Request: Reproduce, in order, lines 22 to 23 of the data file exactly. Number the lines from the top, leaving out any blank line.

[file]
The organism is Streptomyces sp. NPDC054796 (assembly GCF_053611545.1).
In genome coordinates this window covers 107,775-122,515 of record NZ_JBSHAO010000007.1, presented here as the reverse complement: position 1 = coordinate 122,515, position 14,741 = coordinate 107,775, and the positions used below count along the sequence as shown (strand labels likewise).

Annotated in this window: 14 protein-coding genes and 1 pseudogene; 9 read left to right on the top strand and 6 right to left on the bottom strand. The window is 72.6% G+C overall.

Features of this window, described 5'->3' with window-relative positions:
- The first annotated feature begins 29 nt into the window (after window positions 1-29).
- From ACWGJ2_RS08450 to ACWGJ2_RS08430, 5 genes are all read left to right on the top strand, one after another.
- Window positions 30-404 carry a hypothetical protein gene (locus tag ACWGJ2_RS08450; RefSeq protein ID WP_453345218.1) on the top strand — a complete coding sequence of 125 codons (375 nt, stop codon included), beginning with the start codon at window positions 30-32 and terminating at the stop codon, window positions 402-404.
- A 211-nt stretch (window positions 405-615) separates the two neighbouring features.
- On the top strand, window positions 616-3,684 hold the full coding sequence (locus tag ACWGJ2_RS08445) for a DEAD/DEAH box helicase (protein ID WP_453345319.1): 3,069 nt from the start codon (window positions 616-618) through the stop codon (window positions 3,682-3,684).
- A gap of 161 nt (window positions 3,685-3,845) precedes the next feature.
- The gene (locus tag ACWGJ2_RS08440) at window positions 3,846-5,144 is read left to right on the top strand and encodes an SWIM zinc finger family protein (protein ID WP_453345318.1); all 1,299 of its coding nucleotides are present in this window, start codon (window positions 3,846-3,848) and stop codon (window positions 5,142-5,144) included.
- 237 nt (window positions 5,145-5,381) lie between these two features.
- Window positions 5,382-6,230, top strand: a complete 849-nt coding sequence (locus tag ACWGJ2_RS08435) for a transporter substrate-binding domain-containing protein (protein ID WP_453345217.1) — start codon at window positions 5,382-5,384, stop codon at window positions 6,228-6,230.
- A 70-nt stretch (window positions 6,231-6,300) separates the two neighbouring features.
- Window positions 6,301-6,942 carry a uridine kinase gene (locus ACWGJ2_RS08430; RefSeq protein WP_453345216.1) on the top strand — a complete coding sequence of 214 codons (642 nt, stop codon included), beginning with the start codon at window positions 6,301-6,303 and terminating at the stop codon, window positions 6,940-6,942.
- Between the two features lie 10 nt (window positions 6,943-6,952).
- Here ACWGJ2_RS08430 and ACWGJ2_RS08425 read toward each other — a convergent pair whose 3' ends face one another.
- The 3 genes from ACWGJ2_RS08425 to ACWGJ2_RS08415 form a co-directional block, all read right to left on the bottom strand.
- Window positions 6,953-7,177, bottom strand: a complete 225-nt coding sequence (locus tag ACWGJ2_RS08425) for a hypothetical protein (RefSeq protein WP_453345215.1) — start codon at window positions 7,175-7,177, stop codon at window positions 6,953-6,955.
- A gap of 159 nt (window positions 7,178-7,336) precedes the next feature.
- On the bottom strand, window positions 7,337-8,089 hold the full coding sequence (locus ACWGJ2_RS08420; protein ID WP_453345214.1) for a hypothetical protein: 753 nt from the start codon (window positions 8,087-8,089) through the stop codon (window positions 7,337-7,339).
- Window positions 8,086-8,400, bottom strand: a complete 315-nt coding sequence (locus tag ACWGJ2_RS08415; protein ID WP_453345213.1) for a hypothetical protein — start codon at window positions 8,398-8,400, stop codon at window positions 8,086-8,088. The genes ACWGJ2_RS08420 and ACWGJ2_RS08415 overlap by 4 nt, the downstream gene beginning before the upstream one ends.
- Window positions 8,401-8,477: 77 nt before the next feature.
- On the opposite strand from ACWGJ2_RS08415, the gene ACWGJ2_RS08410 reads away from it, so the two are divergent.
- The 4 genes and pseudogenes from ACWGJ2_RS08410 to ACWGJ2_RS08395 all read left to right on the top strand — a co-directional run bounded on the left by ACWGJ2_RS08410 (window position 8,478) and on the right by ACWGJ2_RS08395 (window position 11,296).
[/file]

- Window positions 8,086-8,400, bottom strand: a complete 315-nt coding sequence (locus tag ACWGJ2_RS08415; protein ID WP_453345213.1) for a hypothetical protein — start codon at window positions 8,398-8,400, stop codon at window positions 8,086-8,088. The genes ACWGJ2_RS08420 and ACWGJ2_RS08415 overlap by 4 nt, the downstream gene beginning before the upstream one ends.
- Window positions 8,401-8,477: 77 nt before the next feature.